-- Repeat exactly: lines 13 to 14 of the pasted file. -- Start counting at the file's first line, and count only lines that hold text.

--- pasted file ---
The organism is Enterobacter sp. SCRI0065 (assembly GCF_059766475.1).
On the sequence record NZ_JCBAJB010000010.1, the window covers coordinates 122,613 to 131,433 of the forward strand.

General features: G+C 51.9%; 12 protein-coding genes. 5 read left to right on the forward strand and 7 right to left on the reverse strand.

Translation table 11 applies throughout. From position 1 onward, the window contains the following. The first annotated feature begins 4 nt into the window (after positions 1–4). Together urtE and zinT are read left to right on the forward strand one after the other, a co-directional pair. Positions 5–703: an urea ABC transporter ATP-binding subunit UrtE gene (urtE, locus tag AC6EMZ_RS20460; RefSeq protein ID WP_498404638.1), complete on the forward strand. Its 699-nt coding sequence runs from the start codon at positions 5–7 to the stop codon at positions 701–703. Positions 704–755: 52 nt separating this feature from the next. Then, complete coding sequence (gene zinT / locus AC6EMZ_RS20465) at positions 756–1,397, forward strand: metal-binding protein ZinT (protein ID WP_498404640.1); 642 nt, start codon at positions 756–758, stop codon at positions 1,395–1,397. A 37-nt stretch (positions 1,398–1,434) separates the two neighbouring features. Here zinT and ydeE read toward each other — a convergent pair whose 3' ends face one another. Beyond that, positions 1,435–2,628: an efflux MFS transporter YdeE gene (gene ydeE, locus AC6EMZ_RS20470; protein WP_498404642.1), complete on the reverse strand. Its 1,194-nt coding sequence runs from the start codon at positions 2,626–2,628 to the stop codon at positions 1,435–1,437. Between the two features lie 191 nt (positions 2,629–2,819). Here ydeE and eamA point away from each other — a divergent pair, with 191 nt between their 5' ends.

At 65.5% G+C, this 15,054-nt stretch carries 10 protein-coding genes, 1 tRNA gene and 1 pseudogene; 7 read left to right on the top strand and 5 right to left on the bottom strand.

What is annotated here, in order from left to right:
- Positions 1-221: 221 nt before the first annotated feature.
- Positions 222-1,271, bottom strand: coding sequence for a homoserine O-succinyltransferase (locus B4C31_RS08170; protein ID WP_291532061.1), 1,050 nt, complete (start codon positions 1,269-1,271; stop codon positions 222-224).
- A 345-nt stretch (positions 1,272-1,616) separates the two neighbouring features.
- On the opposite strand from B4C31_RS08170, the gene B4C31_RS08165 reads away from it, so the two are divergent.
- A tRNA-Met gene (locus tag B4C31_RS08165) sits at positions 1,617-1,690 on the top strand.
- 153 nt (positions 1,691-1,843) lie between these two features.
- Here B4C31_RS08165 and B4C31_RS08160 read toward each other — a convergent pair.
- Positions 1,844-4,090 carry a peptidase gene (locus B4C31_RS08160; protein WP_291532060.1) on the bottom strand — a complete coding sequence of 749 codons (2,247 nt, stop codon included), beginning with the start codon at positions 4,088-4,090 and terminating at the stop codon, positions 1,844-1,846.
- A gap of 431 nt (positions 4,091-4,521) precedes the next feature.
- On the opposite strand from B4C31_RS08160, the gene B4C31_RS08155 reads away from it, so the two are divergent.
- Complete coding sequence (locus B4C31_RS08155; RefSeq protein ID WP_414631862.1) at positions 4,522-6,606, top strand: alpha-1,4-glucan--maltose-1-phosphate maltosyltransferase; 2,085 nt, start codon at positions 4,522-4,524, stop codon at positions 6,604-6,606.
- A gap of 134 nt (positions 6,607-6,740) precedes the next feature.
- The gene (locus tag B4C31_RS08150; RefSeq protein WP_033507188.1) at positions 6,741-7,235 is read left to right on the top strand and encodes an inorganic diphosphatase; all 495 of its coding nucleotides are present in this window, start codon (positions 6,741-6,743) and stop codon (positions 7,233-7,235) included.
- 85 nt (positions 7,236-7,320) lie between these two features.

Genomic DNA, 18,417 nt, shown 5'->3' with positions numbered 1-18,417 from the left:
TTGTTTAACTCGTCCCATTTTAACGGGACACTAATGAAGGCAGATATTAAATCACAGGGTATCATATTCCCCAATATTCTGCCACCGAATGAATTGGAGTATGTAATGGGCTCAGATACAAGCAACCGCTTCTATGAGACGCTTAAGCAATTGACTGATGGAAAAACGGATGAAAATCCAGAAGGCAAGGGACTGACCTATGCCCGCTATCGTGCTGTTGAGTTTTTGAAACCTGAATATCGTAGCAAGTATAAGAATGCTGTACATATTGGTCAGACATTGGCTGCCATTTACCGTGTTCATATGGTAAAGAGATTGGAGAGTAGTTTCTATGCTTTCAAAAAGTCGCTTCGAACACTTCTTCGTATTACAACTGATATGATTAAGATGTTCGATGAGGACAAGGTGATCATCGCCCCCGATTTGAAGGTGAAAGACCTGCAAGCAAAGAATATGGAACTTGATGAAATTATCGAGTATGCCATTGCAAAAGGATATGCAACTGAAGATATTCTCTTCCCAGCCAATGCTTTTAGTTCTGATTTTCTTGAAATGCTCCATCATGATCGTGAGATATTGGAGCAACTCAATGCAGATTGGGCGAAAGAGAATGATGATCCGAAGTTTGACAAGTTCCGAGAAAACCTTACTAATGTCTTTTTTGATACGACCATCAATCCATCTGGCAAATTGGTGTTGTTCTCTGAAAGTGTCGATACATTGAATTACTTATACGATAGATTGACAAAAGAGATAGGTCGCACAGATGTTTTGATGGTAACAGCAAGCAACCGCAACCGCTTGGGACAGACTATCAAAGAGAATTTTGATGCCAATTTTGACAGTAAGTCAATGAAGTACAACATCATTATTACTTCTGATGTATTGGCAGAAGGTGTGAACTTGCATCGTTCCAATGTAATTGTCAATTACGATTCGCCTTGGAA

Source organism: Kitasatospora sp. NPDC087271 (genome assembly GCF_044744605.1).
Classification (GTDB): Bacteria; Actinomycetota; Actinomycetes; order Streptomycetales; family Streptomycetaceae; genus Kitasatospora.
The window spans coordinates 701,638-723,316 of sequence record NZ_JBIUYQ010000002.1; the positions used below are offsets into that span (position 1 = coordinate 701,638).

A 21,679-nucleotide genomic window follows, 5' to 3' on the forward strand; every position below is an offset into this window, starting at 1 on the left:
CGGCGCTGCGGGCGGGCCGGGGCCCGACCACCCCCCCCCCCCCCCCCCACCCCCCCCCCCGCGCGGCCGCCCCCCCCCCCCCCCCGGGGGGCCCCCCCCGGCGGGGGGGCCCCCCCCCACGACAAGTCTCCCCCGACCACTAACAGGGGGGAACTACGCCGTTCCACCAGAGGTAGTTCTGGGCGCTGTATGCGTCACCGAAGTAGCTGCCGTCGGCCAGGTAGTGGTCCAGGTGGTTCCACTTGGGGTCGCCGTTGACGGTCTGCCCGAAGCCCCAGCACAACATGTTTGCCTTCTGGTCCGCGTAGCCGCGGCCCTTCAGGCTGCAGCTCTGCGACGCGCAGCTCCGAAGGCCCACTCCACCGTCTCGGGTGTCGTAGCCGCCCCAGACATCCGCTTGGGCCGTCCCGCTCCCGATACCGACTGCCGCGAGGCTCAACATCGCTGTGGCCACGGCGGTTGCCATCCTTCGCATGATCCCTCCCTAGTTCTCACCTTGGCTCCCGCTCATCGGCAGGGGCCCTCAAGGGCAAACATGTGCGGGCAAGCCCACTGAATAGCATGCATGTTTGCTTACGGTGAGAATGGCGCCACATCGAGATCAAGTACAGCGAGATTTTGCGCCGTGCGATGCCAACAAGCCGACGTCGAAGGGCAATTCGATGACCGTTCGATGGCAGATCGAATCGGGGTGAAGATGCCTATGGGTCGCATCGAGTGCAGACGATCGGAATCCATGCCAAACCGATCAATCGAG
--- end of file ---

- Here B4C31_RS08165 and B4C31_RS08160 read toward each other — a convergent pair.
- Positions 1,844-4,090 carry a peptidase gene (locus B4C31_RS08160; protein WP_291532060.1) on the bottom strand — a complete coding sequence of 749 codons (2,247 nt, stop codon included), beginning with the start codon at positions 4,088-4,090 and terminating at the stop codon, positions 1,844-1,846.